Could waking up in the night be part of a normal sleeping pattern?

Let’s go back to the point I made at the start of the article. Is it really so bad to wake up in the night, as long as you manage to get enough sleep overall?

Back in the 1990s, the psychiatrist Thomas Wehr conducted a study in which he kept participants in darkness for 14 hours a day for one month.

This was to follow as closely as possible the natural cycle of day and night, where we experience 14 hours of darkness on an average day (depending on where and when you live).

Once they had managed to establish a sleep pattern, it became evident that they would sleep for 3-5 hours, then wake up for 1-3 hours. After that, they would sleep again for another 3-5 hours.

It appeared that their natural sleep cycle was to wake up in the night, but not at the cost of less sleep overall.

Before electricity

light bulbs in the night

An interesting point of view is that before electricity was harnessed, many people probably had more time available for sleeping at night. And the natural reaction to the long, dark night was to have segmented sleep.

The hours of darkness have greatly reduced in the modern world due to the availability of lighting, as well as an ever-increasing drive towards efficiency.

So in our fast-paced day and age, we’ve compressed how much time we allow for sleep and try to get it all done in one block.

Wehr’s study showed that people might prefer to sleep in two phases though. So if you have an inability to sleep through the night, perhaps all is not lost.

This theory is further backed up in a book published in 2005 by the historian Roger Ekirch (At Day’s Close: Night in Times Past).

Nighttime wakings throughout history

Ekirch’s book contains hundreds of references to historical descriptions across the globe of sleeping in two phases.

From the authors Homer, Dickens and Cervantes to medieval medical books and anthropological reports of the Tiv tribe in Nigeria, it’s a fascinating account.

There are descriptions of people doing varied activities in the early hours of the morning, such as relaxing, talking, reading and writing. Some would get out of bed to practise their religious beliefs, visit family or neighbors; others would try to conceive.

Curiously, Ekirch notes that the term ‘sleep maintenance insomnia’ first appeared during the industrial revolution at the end of the 19th Century. And that’s also when references to segmented sleep all but disappeared.

It’s okay if you wake up for a while

Sleep psychologist Greg Jacobs agrees that it’s normal for people to wake up in the night. And that this was how we slept naturally until recently.

He’s joined by a growing number of scientists who believe that it might even be counterproductive to believe you must get a solid seven hours’ sleep, every night. This expectation could cause anxiety, panic and stress when your sleep doesn’t go according to plan.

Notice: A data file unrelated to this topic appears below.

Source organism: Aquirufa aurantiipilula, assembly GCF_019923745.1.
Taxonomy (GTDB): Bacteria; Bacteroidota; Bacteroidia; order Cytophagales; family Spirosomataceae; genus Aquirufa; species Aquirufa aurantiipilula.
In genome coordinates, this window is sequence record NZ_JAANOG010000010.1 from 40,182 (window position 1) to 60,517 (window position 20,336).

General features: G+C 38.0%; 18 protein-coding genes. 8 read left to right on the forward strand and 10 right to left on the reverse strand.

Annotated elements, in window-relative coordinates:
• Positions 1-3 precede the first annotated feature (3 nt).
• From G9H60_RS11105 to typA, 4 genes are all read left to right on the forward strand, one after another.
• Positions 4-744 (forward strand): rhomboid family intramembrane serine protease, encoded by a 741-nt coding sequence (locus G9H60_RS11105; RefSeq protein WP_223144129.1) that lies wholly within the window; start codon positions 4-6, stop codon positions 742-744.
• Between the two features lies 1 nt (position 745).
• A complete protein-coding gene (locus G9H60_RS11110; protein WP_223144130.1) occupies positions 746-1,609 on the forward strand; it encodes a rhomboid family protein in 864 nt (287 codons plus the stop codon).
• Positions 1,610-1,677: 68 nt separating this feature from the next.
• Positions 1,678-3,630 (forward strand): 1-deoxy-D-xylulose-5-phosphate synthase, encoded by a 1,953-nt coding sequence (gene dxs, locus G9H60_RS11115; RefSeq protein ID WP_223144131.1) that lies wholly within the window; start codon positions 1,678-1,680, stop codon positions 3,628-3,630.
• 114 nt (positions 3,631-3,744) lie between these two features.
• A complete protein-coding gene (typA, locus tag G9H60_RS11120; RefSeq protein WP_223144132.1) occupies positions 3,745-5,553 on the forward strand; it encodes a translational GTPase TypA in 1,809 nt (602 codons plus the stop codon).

Jacobs suggests that the short waking during the night could have been an important time for people to regulate stress. In the dark hours, they were forced into a period of relaxation and meditation.

So what can we learn from this idea of sleeping in two phases? The first thing to take away is the concept of not worrying about sleeping right through the night.

As long as you have enough sleep either side of this period, my view is that it doesn’t matter if you spend some time awake at 3 a.m. – especially if the quantity and quality of sleep are not having an adverse effect on your day-to-day life.

So perhaps it’s time to decide what to do with that time you spend awake.

What to do during that time awake?

So what should you do with this quiet time? Well, that’s up to you to decide. But I’d recommend an activity which is relaxing, calm and not overstimulating. It’s probably not the best time to check in on work, play Fortnite on your phone or watch a horror movie.

Here are some ideas to try:

  • Relaxation exercises
  • Quiet, calm reflection
  • Meditation
  • Reading
  • Writing
  • Practice your religious belief
  • Gentle yoga
  • Mindfulness exercises
  • Listen to the radio or a quiet podcast (my personal favorite is ‘Get Sleepy’)
  • Just spend time enjoying how comfortable your bed is, how warm and safe you feel. Focus your attention on how nice it feels to be tucked up in bed.

The key is to spend your wake time positively, doing or thinking about something that makes you feel good. Don’t just lie there and expect your brain to be quiet and switch off – it doesn’t always play nicely!

The main point for me personally is not let yourself get stressed. As long as it’s not impacting your quality of life or your well-being, don’t worry if your sleep doesn’t seem to follow a ‘perfect’ pattern.

This worked for me, and I hope it helps you too!

When to seek medical advice

Despite my focus on acceptance in this article, if you’re worried that waking up regularly and for long periods of time is impacting on your life and well-being, please talk to your doctor about it. They might decide to check for an underlying sleep disorder or medical condition.

If they think that you have a form of insomnia that needs treating, they might prescribe medication. But it may be that they discuss good sleep habits with you or suggest specialist therapy to help with your sleep.

Your thoughts

Are you awake in the night more often that you would like to be? What do you do to cope with it? Please share your thoughts in the comment below.